The financial squeeze on NHS resources has resulted in generic inhalers becoming an attractive option – but is generic substitution the best option?
As pharmacists, we encourage the use of the cheapest therapeutic agents where there is clear equivalence. What makes active switching to generic inhalers more tricky is being able to ensure that the inhaler provided can be used effectively by patients to maintain their asthma or COPD control.
According to the NHS Business Services Authority, inhaled medications should be prescribed by brand name, while the current NHS COPD guidelines and BTS/SIGN asthma guidelines both recommend that inhalers must not be issued without first teaching and assessing inhaler technique.
Problems that have been occurring include the provision of a DuoResp Spiromax against a generically prescribed formoterol/budesonide dry powder inhaler (DPI), when the intended device was a Symbicort Turbohaler device.
The Spiromax and Turbohaler devices are both DPIs with slightly different delivery methods so, if patients are not informed of the switch and inhaler technique not assessed, they may not be able to use this new device. Additionally, there may be a risk of therapy duplication if patients do not realise that Symbicort and DuoResp contain the same ingredients. The most suitable inhaler device can only be determined when assessed with the patient.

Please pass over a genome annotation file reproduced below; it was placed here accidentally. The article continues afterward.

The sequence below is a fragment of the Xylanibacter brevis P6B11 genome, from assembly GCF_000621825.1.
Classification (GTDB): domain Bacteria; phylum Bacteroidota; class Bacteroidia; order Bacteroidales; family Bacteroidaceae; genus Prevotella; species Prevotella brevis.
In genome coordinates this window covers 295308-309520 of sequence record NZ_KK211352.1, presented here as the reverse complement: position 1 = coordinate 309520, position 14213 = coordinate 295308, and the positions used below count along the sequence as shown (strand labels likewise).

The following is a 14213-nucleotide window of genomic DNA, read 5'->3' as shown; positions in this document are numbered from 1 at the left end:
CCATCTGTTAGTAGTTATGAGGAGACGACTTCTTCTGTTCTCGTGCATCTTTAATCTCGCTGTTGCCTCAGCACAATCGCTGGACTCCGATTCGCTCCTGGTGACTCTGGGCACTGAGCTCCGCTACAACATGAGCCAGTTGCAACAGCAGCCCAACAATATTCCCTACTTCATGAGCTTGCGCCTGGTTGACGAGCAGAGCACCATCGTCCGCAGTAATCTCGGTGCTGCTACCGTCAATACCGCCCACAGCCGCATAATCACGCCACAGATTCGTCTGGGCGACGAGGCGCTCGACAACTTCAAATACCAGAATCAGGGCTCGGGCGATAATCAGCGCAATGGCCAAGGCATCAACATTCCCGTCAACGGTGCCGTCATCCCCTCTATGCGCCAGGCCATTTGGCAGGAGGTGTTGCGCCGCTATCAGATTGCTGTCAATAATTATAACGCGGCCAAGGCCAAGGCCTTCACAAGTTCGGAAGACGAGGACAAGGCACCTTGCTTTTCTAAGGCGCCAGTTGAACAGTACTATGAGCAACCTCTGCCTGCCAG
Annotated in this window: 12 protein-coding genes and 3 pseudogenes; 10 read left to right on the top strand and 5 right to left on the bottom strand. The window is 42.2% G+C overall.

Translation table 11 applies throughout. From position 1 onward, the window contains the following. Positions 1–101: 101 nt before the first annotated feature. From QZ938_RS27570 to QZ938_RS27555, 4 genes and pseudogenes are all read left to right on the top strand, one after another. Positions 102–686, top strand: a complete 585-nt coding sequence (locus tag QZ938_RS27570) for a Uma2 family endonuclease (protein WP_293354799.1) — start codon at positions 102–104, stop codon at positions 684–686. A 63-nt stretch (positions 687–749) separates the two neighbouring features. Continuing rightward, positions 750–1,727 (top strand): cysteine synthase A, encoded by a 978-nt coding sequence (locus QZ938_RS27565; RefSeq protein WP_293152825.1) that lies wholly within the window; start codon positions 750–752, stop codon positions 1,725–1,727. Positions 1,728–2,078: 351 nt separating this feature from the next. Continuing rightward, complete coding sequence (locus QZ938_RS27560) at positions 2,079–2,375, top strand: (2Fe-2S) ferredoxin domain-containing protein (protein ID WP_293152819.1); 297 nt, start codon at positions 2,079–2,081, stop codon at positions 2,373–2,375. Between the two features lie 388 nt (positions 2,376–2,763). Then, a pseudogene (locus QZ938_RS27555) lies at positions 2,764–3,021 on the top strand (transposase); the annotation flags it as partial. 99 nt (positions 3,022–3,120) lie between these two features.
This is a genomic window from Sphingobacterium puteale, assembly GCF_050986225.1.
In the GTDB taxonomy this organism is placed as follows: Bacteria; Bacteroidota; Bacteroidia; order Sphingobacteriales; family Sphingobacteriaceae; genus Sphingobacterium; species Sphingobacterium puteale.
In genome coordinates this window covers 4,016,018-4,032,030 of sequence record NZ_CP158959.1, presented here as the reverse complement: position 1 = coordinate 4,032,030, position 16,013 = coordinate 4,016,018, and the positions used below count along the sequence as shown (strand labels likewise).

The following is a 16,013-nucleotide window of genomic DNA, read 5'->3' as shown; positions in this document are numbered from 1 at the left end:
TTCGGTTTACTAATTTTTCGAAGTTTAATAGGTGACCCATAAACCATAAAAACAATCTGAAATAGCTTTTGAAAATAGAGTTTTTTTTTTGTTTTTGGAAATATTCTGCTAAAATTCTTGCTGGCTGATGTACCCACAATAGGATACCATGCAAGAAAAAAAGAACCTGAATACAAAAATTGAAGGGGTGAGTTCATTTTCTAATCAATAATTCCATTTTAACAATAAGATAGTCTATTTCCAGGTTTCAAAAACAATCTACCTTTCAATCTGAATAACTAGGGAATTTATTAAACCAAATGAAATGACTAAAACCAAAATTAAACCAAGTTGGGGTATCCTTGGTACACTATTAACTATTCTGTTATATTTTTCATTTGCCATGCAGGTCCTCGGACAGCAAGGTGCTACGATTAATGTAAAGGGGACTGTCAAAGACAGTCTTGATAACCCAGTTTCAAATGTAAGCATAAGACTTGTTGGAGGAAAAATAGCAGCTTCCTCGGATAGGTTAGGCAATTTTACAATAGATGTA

More recently, AirFluSal Forspiro has been launched as a DPI that could be badged as a new generic Seretide, but requires a totally different inhaler technique from the Accuhaler DPI, and so should not be used interchangeably. It is also only licensed for use in COPD (not asthma).
Similar concerns may also arise with pMDIs, despite identical inhaler technique. For example, Sirdupla pMDI was launched in 2015 at an approximate 25 per cent cost saving compared to Seretide pMDI – but there are differences that need to be considered, so patients should be advised of any switch and their agreement sought.
Although there is a cost saving to the dispensing pharmacy by providing a cheaper branded generic inhaler against a generic prescription (e.g. DuoResp Spiromax against a prescription for budesonide/ formoterol), this cost saving is not passed to the NHS, as the pharmacy is still paid for the brand leader. Cost savings to the NHS are only made through branded prescribing and teaching correct inhaler technique.
In summary, prescribers should be encouraged to prescribe inhalers by brand name. Where this has not occurred, pharmacists should check with the patient which device they are expecting to receive.
Before supplying any different device, it is also important to check that the patient has had a structured review to assess inhaler technique. Opportunities to check inhaler technique include the NMS and MUR services.